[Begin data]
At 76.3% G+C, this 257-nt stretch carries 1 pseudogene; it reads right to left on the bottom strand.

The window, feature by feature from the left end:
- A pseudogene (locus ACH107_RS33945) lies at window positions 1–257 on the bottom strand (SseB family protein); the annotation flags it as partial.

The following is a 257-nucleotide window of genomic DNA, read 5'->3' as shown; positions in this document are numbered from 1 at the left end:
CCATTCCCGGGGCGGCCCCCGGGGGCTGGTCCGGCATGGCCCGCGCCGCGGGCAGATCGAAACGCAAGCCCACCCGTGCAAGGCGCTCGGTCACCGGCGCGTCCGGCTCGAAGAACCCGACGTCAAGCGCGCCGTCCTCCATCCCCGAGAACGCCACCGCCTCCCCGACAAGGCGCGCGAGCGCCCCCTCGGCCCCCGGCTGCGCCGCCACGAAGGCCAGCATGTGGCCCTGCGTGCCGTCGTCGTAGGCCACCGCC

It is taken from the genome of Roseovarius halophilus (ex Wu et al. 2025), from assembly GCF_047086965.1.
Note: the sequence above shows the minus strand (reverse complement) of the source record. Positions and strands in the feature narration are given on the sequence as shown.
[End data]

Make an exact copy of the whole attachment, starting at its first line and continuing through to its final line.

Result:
At 76.3% G+C, this 257-nt stretch carries 1 pseudogene; it reads right to left on the bottom strand.

The window, feature by feature from the left end:
- A pseudogene (locus ACH107_RS33945) lies at window positions 1–257 on the bottom strand (SseB family protein); the annotation flags it as partial.

The following is a 257-nucleotide window of genomic DNA, read 5'->3' as shown; positions in this document are numbered from 1 at the left end:
CCATTCCCGGGGCGGCCCCCGGGGGCTGGTCCGGCATGGCCCGCGCCGCGGGCAGATCGAAACGCAAGCCCACCCGTGCAAGGCGCTCGGTCACCGGCGCGTCCGGCTCGAAGAACCCGACGTCAAGCGCGCCGTCCTCCATCCCCGAGAACGCCACCGCCTCCCCGACAAGGCGCGCGAGCGCCCCCTCGGCCCCCGGCTGCGCCGCCACGAAGGCCAGCATGTGGCCCTGCGTGCCGTCGTCGTAGGCCACCGCC

It is taken from the genome of Roseovarius halophilus (ex Wu et al. 2025), from assembly GCF_047086965.1.
Note: the sequence above shows the minus strand (reverse complement) of the source record. Positions and strands in the feature narration are given on the sequence as shown.